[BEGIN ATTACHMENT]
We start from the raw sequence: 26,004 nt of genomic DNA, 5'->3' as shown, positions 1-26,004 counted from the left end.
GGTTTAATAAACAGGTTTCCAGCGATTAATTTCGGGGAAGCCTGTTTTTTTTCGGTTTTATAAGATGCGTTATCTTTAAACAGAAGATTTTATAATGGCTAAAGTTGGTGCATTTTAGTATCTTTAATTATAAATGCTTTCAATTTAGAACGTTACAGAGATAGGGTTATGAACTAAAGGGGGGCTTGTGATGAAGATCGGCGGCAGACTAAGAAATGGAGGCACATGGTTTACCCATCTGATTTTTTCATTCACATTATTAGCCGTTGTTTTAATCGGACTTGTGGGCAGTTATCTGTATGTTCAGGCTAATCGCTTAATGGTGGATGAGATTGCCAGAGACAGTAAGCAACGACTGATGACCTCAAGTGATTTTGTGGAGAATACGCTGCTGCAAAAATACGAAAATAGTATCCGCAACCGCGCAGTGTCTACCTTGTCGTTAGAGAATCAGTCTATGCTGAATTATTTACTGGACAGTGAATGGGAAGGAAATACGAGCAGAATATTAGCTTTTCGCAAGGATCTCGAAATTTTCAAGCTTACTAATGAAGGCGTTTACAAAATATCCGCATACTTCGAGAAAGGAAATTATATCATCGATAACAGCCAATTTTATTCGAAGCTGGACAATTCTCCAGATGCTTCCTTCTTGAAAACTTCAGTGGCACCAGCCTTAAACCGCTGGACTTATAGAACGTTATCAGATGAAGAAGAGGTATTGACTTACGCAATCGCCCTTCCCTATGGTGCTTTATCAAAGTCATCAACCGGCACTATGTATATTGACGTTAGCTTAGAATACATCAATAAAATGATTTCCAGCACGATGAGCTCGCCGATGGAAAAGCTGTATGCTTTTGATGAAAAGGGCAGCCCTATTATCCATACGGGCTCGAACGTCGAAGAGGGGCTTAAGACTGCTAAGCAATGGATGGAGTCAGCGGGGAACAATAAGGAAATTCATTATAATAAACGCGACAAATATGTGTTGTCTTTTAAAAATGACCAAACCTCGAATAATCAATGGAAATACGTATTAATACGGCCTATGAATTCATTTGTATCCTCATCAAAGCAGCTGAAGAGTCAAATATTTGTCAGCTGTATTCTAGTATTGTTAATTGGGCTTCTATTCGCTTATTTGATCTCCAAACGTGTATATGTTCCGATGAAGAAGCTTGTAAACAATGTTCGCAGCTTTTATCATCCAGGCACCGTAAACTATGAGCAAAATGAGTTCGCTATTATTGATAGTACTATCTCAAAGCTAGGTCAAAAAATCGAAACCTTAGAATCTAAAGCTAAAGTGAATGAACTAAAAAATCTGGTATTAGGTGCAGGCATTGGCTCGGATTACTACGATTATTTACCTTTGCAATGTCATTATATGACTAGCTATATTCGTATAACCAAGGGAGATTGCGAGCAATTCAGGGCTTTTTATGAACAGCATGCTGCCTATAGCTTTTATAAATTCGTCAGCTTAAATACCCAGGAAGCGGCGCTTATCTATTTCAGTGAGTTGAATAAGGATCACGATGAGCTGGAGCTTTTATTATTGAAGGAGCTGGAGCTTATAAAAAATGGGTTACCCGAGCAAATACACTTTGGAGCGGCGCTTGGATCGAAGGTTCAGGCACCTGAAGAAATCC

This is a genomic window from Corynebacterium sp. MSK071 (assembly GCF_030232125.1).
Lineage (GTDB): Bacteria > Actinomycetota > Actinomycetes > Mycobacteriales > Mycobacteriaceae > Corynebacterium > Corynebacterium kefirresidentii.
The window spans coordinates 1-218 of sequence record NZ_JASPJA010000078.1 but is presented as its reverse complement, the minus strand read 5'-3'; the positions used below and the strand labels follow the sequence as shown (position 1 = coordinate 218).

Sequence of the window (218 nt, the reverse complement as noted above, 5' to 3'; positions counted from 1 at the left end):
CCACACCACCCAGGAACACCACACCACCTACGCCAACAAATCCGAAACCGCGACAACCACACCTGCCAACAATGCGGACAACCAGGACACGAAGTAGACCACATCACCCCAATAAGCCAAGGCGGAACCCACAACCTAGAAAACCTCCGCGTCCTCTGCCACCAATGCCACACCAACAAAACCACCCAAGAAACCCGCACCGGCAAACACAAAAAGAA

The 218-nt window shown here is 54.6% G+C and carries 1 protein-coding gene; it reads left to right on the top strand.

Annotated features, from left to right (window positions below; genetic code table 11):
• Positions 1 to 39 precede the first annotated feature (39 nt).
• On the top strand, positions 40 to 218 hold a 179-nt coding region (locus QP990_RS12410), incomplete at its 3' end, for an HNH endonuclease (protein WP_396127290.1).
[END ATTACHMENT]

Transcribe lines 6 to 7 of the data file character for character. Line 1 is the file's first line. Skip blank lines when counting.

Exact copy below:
Sequence of the window (218 nt, the reverse complement as noted above, 5' to 3'; positions counted from 1 at the left end):
CCACACCACCCAGGAACACCACACCACCTACGCCAACAAATCCGAAACCGCGACAACCACACCTGCCAACAATGCGGACAACCAGGACACGAAGTAGACCACATCACCCCAATAAGCCAAGGCGGAACCCACAACCTAGAAAACCTCCGCGTCCTCTGCCACCAATGCCACACCAACAAAACCACCCAAGAAACCCGCACCGGCAAACACAAAAAGAA